Children's Mental Health Week takes place every February, and it's an opportunity for schools, families - and politicians - to give a voice to children and young people in the UK.

The public are rightly concerned about young people’s mental ill health and it’s not hard to understand why. The statistics are startling.

In 2020, the Office for National Statistics found that one in six children aged 6-16 had a common mental health disorder: that’s the equivalent of four children in every classroom.

Since then, the pandemic, family’s financial struggles, the general insecurity of conflicts around the world, and fears of climate change have precipitated an explosion in mental ill health amongst our young people.

So what can be done about it? Research by the mental health charity MIND found three things: young people still don’t understand mental health well, school or college is where they’d like to go for help first, and that services need to be quick and treat them as a whole person, not just a condition to fix.

I see this here in St Albans too. Many young people tell me they can’t access the help they need when they need it, local charities like Youth Talk and the Ollie Foundation are experiencing unprecedented demand, and Hertfordshire’s specialist children’s mental health services have long waiting lists.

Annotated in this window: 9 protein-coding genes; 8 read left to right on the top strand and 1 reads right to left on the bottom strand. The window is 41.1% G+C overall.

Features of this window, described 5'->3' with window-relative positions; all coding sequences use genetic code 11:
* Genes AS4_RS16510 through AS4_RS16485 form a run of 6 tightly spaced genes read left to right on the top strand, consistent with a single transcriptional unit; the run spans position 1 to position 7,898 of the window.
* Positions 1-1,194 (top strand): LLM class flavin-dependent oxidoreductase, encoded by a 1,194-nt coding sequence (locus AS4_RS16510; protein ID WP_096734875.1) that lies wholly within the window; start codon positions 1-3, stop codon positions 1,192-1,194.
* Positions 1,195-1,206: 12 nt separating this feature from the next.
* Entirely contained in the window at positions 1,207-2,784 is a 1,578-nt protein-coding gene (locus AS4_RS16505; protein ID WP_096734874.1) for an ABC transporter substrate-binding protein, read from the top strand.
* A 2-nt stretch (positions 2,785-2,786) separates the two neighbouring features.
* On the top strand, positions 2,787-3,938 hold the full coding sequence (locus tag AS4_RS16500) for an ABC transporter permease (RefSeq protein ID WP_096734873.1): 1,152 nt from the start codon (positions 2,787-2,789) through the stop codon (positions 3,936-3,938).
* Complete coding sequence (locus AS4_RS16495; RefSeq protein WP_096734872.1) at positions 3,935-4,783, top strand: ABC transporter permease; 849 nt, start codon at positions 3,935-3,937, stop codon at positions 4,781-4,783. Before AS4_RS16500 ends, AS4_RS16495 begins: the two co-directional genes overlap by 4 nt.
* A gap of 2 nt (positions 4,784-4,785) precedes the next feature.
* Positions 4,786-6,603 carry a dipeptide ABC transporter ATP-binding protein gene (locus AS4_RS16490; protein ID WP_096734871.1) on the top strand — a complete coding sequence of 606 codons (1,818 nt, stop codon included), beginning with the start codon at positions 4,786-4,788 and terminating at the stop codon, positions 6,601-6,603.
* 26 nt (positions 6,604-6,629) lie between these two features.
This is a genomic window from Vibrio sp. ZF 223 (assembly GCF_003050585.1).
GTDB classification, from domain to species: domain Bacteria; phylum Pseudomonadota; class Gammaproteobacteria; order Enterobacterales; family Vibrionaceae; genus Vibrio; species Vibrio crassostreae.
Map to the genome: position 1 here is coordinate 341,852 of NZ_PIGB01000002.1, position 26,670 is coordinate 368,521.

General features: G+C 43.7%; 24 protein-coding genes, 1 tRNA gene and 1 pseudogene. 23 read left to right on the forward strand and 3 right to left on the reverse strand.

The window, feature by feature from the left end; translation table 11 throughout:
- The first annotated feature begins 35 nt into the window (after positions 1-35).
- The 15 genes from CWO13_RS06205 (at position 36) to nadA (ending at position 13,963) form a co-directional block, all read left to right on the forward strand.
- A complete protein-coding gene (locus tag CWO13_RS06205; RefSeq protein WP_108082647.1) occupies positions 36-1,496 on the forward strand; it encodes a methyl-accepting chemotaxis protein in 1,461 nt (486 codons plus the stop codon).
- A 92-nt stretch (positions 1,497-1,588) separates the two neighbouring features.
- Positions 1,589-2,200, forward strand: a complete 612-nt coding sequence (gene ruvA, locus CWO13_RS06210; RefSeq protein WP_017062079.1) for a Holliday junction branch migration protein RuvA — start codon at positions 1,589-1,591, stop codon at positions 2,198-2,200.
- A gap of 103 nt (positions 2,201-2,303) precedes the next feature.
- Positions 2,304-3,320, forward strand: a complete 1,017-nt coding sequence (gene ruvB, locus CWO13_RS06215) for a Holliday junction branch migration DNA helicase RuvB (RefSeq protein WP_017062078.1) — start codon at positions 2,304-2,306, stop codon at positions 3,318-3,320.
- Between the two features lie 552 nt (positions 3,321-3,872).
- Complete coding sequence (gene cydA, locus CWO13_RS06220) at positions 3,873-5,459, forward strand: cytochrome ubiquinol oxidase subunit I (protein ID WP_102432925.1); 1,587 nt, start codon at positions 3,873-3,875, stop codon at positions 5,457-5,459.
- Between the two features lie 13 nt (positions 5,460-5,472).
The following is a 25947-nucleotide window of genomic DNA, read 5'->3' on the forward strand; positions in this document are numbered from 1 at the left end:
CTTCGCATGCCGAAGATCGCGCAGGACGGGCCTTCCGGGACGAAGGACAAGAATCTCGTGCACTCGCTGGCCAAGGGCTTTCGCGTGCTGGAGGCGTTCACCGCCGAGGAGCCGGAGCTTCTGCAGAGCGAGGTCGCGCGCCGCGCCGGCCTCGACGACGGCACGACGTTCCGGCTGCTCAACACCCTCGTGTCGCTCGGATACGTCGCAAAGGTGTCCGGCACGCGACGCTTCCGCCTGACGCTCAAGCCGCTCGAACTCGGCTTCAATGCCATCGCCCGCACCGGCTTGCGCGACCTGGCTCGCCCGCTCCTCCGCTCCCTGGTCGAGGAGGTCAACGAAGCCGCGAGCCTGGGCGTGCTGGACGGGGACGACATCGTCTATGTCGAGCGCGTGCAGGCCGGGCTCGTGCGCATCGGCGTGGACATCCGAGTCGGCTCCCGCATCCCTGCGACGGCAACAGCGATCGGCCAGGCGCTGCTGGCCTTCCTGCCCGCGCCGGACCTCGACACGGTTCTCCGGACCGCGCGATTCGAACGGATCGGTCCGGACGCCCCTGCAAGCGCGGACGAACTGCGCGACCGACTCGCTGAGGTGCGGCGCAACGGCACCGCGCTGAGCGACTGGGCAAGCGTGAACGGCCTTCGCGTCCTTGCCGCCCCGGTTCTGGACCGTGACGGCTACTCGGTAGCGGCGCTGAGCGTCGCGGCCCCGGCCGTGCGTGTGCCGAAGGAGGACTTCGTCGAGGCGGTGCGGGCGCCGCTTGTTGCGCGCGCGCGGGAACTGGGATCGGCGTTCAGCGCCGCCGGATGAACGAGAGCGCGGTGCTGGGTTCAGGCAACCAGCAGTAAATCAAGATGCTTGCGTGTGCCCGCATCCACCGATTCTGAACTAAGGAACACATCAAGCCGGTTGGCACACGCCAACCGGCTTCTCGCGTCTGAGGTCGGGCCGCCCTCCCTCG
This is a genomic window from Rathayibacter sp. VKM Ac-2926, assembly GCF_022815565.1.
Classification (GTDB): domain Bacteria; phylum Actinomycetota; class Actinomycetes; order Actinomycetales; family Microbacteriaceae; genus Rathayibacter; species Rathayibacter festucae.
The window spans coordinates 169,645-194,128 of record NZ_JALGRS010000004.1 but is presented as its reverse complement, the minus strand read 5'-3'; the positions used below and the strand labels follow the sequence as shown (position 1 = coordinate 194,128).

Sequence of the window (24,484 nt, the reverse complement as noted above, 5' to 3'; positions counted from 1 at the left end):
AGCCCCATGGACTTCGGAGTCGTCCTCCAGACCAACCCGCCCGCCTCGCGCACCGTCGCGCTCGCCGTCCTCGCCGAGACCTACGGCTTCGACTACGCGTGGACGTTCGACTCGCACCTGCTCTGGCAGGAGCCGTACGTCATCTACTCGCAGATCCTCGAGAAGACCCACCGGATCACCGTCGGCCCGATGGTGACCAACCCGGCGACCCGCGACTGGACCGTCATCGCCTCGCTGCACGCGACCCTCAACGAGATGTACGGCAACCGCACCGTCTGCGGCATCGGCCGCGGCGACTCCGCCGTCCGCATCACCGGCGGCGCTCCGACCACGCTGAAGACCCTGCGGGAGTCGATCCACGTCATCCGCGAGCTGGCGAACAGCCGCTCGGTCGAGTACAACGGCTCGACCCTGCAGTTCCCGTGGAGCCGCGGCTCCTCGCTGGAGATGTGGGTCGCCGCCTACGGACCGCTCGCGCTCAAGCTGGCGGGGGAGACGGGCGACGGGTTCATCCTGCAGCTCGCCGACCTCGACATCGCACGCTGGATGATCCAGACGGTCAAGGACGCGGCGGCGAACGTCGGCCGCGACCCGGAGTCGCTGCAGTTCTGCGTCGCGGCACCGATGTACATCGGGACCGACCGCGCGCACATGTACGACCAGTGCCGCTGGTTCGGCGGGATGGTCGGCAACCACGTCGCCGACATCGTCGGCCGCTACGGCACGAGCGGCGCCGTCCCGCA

As your MP, I’ve taken these local concerns and put them on the national stage.

My party and I are calling for change in the way we approach, treat, and consider our children’s mental health.

We want to see a qualified mental health practitioner in every school, paid for by trebling the tax on social media companies.

We want to see walk-in mental health hubs for children and young people in every community - a move that would improve mental health outcomes and save tax-payers money by helping young people before they reach crisis.

We also want to see services recognise the link between mental health and money.

The theme of this year’s Children's Mental Health Week is ‘My Voice Matters’.

So please, if you live, volunteer or work with children and young people, please consider using the free resources for schools and families and find out how you can take part to raise vital funds and awareness for children’s mental health.